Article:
Degrowth, steady state economics and the circular economy

Missing Points in the Development Dialogue

Degrowth, steady state economics and the circular economy: three distinct yet increasingly converging alternative discourses to economic growth for achieving environmental sustainability and social equity

Criticisms of the neoclassical economic framework and perpetual growth in GDP terms are not a new phenomenon, although recent years have seen increasing interest in alternative and ecological discourses including degrowth, steady state and circular economics. Although these may initially appear as distinctly different discourses, they are highly compatible and comparable, sharing similar, often nearly identical principles and policy proposals. A more collaborative, joined-up approach aimed at integrating alternative discourses is required in order to build a coherent, credible, well-supported alternative, as there is more uniting than dividing these critical voices, particularly in the face of mainstream political and economic debates that are shaped by neoclassical economics.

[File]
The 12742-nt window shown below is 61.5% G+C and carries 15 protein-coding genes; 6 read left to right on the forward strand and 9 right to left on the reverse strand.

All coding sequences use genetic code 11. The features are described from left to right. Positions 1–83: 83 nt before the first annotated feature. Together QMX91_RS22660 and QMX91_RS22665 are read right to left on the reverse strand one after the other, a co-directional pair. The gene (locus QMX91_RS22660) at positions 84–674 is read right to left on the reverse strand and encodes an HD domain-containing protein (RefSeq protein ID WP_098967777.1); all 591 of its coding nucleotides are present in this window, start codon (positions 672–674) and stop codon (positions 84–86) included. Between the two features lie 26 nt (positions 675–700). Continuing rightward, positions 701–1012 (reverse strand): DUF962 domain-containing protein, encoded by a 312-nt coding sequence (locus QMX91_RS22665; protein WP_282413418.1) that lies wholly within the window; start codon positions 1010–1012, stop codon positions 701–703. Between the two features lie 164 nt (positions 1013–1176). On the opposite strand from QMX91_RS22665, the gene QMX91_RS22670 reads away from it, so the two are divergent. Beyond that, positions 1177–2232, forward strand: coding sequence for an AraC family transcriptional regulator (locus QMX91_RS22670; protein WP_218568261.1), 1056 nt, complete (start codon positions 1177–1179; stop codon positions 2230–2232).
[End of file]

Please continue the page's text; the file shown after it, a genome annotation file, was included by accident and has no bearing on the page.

Business leaders and governments alike are acknowledging that continued long-term value creation requires a new economic model that is less dependent on cheap, easily accessible materials and energy, and that is able to restore and regenerate natural capital. In its research to date, the Ellen MacArthur Foundation has demonstrated that the circular economy is a clear value creation opportunity. As many policymakers become interested in this promising model, they envisage the important role they can play in creating the right enabling conditions and, as appropriate, setting direction to unlock it.

   * Full text of Executive Summary from  Ellen MacArthur Foundation

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